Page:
Doncaster councillor Tosh McDonald: 'We cannot afford to lose at risk South Yorkshire firefighters'
A Doncaster councillor has spoken out in support of South Yorkshire firefighters who are at risk of losing their jobs.
More than 10,000 people have signed a petition calling to stop plans to cut 84 firefighters across the county.
The petition opposes plans to remove a night-time engine from Doncaster and Sheffield fire stations and support the union’s campaign for fairer funding for South Yorkshire Fire Service.
South Yorkshire Fire Authority says it has cost pressures of up to £4 million and is consulting on two possible options:
Whether to maintain the number of fire engines available 24/7 across the county, but reduce the number of firefighters on an engine from five to four.Or reduce the amount of fire engines available 24/7 across South Yorkshire, but keep five firefighters on each of them
Doncaster Town ward councillor and former train drivers’ union president Tosh McDonald gave a speech in support of the firefighters and said he had seen ‘first hand the valuable service and sacrifice’ they give.
Inside Sheffield Town Hall where councillors debated the petition - Thorne firefighter Neil Carbutt said the proposals were ‘devastating’.
“I want to make it absolutely clear from the outset who our members hold responsible for these proposed cuts - and that’s central government who have overseen this austerity agenda and inflicted it on our vital public services and communities,” he said.
Speaking before the meeting, Coun McDonald listed a number of train crashes where firefighters were central to helping people and preserving life.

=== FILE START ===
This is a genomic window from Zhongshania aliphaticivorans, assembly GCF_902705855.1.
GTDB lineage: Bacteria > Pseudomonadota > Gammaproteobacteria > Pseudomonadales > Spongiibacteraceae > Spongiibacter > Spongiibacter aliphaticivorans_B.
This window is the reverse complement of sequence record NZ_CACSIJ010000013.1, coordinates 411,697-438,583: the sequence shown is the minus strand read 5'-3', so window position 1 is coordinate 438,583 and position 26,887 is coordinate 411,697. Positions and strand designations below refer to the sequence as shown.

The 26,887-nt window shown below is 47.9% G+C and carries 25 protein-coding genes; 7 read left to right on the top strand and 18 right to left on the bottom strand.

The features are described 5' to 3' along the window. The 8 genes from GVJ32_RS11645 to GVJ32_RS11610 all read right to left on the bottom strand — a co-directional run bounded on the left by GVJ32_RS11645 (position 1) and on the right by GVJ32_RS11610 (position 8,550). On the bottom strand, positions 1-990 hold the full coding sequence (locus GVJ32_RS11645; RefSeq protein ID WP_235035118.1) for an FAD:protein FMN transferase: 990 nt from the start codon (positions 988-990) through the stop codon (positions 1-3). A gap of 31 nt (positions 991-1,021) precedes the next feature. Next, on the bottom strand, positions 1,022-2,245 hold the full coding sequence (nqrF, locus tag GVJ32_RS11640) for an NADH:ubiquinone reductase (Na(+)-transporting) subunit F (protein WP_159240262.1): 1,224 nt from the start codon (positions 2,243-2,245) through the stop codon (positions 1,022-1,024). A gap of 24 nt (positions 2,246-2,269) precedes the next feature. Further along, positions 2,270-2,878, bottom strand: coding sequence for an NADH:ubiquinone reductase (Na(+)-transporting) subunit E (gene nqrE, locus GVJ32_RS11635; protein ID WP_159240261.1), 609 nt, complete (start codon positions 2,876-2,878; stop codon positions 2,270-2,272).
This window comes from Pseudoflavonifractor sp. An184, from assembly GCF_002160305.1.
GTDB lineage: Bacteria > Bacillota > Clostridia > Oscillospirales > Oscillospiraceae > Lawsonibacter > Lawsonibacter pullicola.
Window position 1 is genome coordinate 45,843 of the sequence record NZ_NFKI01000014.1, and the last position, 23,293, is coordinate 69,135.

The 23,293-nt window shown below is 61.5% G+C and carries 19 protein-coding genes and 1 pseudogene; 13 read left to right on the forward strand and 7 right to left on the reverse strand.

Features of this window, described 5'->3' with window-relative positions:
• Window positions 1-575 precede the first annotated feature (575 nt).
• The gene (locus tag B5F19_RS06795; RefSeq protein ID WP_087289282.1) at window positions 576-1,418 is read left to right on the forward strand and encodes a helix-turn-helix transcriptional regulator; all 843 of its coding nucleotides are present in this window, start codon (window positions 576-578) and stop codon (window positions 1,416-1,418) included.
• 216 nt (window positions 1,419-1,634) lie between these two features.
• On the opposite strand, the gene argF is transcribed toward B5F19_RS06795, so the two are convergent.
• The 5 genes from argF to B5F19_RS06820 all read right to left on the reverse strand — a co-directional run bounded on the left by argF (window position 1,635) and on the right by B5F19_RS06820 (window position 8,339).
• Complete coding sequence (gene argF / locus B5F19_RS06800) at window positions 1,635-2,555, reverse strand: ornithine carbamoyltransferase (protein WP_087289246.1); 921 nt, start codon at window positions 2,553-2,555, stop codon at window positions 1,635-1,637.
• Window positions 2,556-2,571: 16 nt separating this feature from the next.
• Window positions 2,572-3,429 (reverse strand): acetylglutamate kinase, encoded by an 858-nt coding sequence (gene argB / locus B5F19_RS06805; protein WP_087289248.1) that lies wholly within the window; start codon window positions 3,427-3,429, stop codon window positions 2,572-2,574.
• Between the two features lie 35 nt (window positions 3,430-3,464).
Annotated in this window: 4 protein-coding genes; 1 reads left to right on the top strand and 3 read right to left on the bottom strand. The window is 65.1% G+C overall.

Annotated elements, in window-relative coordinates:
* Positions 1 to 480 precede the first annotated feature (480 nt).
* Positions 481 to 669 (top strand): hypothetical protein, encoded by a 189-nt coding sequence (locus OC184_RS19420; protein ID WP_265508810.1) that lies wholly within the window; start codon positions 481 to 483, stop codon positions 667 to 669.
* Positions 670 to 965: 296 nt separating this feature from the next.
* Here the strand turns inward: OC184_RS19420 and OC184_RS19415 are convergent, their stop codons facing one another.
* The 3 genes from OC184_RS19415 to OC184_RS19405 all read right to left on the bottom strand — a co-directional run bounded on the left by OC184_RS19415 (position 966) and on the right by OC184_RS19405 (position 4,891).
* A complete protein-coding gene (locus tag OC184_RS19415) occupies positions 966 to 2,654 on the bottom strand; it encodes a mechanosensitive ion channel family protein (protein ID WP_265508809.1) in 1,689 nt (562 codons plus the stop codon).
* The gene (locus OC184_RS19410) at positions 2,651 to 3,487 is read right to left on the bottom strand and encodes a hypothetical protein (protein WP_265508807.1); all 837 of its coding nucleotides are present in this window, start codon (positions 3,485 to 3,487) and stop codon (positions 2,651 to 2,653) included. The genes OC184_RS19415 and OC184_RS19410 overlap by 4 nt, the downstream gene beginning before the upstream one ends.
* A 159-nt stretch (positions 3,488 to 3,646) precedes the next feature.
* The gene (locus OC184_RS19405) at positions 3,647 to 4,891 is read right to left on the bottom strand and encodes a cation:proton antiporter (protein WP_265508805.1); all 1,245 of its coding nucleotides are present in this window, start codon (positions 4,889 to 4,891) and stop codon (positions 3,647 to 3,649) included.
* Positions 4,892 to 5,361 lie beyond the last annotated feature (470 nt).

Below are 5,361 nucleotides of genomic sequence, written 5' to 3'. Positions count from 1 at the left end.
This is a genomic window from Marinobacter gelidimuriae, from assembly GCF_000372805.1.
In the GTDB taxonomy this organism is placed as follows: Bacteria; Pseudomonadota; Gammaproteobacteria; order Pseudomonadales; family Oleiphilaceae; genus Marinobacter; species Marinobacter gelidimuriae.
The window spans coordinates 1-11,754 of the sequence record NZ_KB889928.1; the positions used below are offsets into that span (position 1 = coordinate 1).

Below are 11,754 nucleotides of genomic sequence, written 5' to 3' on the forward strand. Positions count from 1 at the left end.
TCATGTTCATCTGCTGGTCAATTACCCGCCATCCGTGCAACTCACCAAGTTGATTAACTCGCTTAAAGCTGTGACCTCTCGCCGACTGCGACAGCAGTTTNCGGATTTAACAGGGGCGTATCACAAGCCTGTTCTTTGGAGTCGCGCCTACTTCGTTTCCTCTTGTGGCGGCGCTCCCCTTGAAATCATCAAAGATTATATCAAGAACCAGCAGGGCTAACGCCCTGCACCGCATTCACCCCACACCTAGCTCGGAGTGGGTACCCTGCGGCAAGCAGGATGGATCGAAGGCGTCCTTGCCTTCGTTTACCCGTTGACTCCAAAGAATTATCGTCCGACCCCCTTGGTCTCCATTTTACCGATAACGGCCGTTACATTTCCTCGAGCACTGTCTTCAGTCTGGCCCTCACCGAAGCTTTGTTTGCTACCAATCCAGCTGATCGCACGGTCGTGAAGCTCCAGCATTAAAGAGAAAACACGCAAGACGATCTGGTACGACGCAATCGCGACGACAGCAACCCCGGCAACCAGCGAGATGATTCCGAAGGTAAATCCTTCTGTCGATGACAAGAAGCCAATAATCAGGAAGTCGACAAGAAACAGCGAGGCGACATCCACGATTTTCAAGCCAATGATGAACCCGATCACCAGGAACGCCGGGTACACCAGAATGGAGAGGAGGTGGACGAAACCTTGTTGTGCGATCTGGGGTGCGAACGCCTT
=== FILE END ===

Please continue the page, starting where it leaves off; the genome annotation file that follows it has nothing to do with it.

“I couldn’t not have come to support my comrades in the FBU because I’ve seen at first hand what a valuable service you bring,” he said.
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“It was your service, your brave members who are coming to the rescue of the public and our members as train drivers.
“At Southey not far away from here where I lost a friend and 10 people lost their lives, 82 were injured and it was the wonderful fire brigade that came to our aid and help save people which made sure those figures were not worse than they were.
“It’s the same story over and over again - how do you put a price on that? How do you put a value on that? It’s simple - you can’t because in monetary terms there is no value.
“Whether it’s the terrorist attacks on London at 7/7 or at Manchester Arena, there is no substitute for professional, well paid, well staffed emergency services to look after the public and all of us depend on them.”
Deputy Chief Fire Officer Alex Johnson, said the public could give their views on the draft plans.
“We’d rather not make any changes at all, but we need to provide a fire service to the public not just now, not just for the next two or three years, but for decades into the future - so we have a duty to provide our service in a financially responsible way.
“We face cost pressures of up to £4 million and the extent of the savings required is inevitably going to mean changes to the way we provide our 999 service to the public.
“We think it is better to reduce the number of firefighters on a fire engine, than it is to slow down our response times to some of our communities by reducing the number of fire engines which are immediately available.
“These are draft plans and we invite the public to share their views on them- the best way is via the consultation survey on our website.”
To have your say on the consultation – visit http://www.syfire.gov.uk/haveyoursay/